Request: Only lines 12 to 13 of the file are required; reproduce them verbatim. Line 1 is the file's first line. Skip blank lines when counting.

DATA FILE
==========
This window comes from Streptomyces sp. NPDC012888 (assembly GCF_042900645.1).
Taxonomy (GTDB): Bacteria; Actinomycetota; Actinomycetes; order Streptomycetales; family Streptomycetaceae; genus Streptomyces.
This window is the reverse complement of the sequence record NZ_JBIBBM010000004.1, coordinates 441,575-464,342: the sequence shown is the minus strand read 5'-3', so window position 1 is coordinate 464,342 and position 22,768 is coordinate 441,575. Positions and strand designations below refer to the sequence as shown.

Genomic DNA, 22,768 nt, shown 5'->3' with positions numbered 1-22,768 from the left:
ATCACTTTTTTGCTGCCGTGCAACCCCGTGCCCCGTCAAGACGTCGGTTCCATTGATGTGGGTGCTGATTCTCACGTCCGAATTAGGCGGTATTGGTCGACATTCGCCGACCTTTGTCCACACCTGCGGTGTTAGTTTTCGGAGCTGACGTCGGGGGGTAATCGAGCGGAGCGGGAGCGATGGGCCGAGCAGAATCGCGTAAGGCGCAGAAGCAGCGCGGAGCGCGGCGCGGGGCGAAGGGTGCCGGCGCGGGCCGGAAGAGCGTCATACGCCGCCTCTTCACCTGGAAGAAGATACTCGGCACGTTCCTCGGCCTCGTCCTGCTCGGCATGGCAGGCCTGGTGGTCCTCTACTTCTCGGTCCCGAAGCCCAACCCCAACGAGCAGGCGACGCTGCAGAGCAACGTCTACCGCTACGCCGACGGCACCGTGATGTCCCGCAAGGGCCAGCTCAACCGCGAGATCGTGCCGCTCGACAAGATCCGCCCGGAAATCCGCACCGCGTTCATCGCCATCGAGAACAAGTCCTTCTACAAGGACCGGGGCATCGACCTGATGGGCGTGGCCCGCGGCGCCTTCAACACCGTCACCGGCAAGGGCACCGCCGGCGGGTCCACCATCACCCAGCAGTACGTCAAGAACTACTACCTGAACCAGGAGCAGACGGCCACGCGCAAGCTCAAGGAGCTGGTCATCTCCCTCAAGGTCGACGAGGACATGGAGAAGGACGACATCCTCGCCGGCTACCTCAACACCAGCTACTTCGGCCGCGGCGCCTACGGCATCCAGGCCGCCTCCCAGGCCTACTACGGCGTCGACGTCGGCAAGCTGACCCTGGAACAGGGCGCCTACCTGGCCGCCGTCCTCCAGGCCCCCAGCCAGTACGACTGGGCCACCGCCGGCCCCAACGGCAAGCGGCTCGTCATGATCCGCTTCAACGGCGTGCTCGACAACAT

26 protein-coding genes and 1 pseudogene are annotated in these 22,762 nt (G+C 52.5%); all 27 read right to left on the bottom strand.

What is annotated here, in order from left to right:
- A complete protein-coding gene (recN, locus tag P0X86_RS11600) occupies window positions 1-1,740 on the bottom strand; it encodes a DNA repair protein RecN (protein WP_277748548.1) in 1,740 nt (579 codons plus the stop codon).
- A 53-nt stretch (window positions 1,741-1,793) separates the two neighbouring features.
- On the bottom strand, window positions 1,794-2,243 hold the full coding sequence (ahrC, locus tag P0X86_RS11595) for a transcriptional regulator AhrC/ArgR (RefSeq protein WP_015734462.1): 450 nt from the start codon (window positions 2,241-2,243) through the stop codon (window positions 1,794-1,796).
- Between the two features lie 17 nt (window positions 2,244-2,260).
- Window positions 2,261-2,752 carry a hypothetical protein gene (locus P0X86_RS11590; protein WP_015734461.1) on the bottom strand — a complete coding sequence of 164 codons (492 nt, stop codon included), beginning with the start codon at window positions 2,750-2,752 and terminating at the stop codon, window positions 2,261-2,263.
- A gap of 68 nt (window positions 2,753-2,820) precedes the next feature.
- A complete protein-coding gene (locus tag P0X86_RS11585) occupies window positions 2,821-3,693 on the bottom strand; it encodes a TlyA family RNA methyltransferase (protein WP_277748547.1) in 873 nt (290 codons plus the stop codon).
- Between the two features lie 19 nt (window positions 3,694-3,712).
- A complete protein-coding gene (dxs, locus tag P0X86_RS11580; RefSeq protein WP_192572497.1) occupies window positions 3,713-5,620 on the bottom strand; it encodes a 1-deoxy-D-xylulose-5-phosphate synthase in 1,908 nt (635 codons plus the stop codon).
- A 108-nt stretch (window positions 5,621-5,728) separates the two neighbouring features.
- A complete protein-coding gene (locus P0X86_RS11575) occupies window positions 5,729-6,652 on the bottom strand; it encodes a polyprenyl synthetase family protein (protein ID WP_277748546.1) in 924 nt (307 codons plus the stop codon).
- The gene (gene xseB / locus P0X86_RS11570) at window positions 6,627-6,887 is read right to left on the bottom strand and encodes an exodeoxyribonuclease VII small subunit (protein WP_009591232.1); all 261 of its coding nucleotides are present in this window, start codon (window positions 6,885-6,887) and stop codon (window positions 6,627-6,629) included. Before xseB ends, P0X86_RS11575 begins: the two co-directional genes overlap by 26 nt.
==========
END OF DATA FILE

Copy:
- Window positions 2,261-2,752 carry a hypothetical protein gene (locus P0X86_RS11590; protein WP_015734461.1) on the bottom strand — a complete coding sequence of 164 codons (492 nt, stop codon included), beginning with the start codon at window positions 2,750-2,752 and terminating at the stop codon, window positions 2,261-2,263.
- A gap of 68 nt (window positions 2,753-2,820) precedes the next feature.